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Parareal for Diffusion Problems with Space- and Time-Dependent Coefficients

  • Daniel Ruprecht
  • Robert Speck
  • Rolf Krause
Part of the Lecture Notes in Computational Science and Engineering book series (LNCSE, volume 104)

Abstract

The very rapidly increasing number of cores in state-of-the-art supercomputers fuels both the need for and the interest in novel numerical algorithms inherently designed to feature concurrency. In addition to the mature field of space-parallel approaches (e.g. domain decomposition techniques), time-parallel methods that allow concurrency along the temporal dimension are now an increasingly active field of research, although first ideas, like in [12], go back several decades. A prominent and widely studied algorithm in this area is Parareal, introduced in [10], which has the advantage that one can couple and reuse classical time-stepping schemes in an iterative fashion to parallelize in time. However, there also exist a number of other approaches, e.g. the “parallel implicit time algorithm” (PITA) from [5], the “parallel full approximation scheme in space and time” (PFASST) from [4] or “revisionist integral deferred corrections” (RIDC) from [3] to name a few. Parareal in particular and temporal parallelism in general has been considered early as an addition to spatial parallelism in order to extend strong scaling limits, see [11]. Efficacy of this approach in large-scale parallel simulations on hundreds of thousands of cores has been demonstrated for the PFASST algorithm in [14].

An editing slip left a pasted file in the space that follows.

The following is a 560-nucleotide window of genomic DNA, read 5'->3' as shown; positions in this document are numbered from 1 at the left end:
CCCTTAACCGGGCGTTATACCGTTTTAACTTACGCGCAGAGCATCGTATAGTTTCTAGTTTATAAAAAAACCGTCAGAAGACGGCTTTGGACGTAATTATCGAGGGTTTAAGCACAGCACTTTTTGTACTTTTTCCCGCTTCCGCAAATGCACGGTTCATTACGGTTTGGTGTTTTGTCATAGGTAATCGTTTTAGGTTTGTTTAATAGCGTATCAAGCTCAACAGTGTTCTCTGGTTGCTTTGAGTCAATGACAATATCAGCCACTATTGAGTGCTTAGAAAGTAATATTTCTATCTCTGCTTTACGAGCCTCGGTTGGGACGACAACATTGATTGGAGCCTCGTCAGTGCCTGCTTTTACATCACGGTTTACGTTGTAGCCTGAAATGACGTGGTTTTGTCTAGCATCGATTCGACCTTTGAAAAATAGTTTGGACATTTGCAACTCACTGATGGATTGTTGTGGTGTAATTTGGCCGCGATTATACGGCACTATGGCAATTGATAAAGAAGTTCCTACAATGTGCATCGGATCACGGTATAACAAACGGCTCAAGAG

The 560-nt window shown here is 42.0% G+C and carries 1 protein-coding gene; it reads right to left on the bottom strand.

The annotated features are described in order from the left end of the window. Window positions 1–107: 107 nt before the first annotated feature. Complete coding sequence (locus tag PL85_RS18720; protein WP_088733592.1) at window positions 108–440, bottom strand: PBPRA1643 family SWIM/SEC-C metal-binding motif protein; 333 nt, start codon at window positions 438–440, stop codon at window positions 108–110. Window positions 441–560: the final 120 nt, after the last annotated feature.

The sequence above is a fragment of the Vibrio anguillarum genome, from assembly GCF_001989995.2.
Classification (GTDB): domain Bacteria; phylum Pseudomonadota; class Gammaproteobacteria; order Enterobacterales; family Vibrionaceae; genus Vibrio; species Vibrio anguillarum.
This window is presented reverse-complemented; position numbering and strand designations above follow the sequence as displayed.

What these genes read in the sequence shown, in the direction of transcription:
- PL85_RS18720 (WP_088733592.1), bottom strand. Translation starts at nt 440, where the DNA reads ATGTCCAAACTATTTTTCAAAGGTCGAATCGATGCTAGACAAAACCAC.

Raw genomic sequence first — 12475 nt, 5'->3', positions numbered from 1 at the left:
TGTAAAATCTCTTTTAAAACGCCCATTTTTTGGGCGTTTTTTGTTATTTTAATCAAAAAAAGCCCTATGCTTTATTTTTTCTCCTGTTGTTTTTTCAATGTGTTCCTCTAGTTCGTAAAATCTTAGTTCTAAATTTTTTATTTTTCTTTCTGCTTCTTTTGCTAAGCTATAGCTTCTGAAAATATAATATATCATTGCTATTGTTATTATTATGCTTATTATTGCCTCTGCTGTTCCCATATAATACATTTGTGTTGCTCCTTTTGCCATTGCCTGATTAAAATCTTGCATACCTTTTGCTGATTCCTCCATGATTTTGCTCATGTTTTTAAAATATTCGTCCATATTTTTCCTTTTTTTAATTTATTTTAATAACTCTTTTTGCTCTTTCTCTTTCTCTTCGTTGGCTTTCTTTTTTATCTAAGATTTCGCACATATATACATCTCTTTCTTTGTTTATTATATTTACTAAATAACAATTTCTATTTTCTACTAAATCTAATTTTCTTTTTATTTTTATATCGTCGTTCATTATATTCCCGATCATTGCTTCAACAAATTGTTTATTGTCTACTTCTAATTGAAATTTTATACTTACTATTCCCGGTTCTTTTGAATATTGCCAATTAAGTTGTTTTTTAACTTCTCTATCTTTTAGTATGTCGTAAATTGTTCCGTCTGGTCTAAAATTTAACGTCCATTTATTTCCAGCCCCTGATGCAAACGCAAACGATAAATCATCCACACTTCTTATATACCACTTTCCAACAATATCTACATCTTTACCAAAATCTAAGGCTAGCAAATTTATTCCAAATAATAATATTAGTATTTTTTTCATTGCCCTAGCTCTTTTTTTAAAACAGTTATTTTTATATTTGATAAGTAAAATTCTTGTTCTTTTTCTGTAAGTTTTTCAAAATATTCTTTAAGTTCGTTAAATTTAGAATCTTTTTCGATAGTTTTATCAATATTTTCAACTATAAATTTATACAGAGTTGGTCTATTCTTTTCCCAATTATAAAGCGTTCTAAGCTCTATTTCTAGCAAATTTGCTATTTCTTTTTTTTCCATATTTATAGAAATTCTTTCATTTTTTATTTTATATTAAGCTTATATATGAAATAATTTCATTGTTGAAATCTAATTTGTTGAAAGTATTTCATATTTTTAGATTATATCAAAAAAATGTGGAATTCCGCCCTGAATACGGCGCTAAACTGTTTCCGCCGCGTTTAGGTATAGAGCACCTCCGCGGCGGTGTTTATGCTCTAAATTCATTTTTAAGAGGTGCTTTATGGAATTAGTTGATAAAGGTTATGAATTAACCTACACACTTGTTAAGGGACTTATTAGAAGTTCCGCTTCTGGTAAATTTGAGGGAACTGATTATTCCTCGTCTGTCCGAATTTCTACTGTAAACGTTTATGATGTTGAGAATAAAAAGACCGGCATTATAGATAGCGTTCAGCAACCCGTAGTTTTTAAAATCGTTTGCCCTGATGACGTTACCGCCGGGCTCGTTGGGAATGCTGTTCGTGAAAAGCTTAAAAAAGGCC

Keywords

Parareal Iteration Iteration Matrix Fixed Point Iteration Implicit Euler Method Domain Decomposition Technique 
These keywords were added by machine and not by the authors. This process is experimental and the keywords may be updated as the learning algorithm improves.

Notes

Acknowledgements

This work was supported by the Swiss National Science Foundation (SNSF) under the lead agency agreement through the project “ExaSolvers” within the Priority Programme 1648 “Software for Exascale Computing” (SPPEXA) of the Deutsche Forschungsgemeinschaft (DFG). The authors thankfully acknowledge support from Achim Schädle, who provided parts of the used code.

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Copyright information

© Springer International Publishing Switzerland 2016

Authors and Affiliations

  1. 1.Institute of Computational ScienceUniversità della Svizzera italianaLuganoSwitzerland
  2. 2.Jülich Supercomputing Centre, Forschungszentrum Jülich GmbHJülichGermany

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